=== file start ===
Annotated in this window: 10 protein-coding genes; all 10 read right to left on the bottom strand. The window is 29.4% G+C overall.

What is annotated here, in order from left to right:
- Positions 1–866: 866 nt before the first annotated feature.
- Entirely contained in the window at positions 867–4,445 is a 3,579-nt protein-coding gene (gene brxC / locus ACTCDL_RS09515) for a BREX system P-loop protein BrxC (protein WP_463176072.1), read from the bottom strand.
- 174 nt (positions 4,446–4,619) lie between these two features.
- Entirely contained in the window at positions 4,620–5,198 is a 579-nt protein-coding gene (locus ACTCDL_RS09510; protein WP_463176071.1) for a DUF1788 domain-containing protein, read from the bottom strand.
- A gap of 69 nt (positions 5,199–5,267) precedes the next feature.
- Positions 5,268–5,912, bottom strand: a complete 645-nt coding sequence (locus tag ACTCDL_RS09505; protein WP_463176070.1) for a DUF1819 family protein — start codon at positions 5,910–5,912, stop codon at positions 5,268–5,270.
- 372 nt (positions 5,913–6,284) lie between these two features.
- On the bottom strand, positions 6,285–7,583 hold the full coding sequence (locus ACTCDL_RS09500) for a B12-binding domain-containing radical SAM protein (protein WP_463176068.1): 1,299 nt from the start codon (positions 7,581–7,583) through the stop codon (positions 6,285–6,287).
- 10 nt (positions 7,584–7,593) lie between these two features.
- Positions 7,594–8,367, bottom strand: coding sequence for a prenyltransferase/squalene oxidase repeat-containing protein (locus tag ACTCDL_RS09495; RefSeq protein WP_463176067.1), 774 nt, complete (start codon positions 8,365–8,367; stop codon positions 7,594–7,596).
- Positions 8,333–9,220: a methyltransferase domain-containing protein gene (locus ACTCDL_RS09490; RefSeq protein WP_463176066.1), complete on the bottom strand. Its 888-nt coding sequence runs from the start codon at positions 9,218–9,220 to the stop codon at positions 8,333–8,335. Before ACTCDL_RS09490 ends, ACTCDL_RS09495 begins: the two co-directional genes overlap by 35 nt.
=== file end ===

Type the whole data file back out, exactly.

Annotated in this window: 10 protein-coding genes; all 10 read right to left on the bottom strand. The window is 29.4% G+C overall.

What is annotated here, in order from left to right:
- Positions 1–866: 866 nt before the first annotated feature.
- Entirely contained in the window at positions 867–4,445 is a 3,579-nt protein-coding gene (gene brxC / locus ACTCDL_RS09515) for a BREX system P-loop protein BrxC (protein WP_463176072.1), read from the bottom strand.
- 174 nt (positions 4,446–4,619) lie between these two features.
- Entirely contained in the window at positions 4,620–5,198 is a 579-nt protein-coding gene (locus ACTCDL_RS09510; protein WP_463176071.1) for a DUF1788 domain-containing protein, read from the bottom strand.
- A gap of 69 nt (positions 5,199–5,267) precedes the next feature.
- Positions 5,268–5,912, bottom strand: a complete 645-nt coding sequence (locus tag ACTCDL_RS09505; protein WP_463176070.1) for a DUF1819 family protein — start codon at positions 5,910–5,912, stop codon at positions 5,268–5,270.
- 372 nt (positions 5,913–6,284) lie between these two features.
- On the bottom strand, positions 6,285–7,583 hold the full coding sequence (locus ACTCDL_RS09500) for a B12-binding domain-containing radical SAM protein (protein WP_463176068.1): 1,299 nt from the start codon (positions 7,581–7,583) through the stop codon (positions 6,285–6,287).
- 10 nt (positions 7,584–7,593) lie between these two features.
- Positions 7,594–8,367, bottom strand: coding sequence for a prenyltransferase/squalene oxidase repeat-containing protein (locus tag ACTCDL_RS09495; RefSeq protein WP_463176067.1), 774 nt, complete (start codon positions 8,365–8,367; stop codon positions 7,594–7,596).
- Positions 8,333–9,220: a methyltransferase domain-containing protein gene (locus ACTCDL_RS09490; RefSeq protein WP_463176066.1), complete on the bottom strand. Its 888-nt coding sequence runs from the start codon at positions 9,218–9,220 to the stop codon at positions 8,333–8,335. Before ACTCDL_RS09490 ends, ACTCDL_RS09495 begins: the two co-directional genes overlap by 35 nt.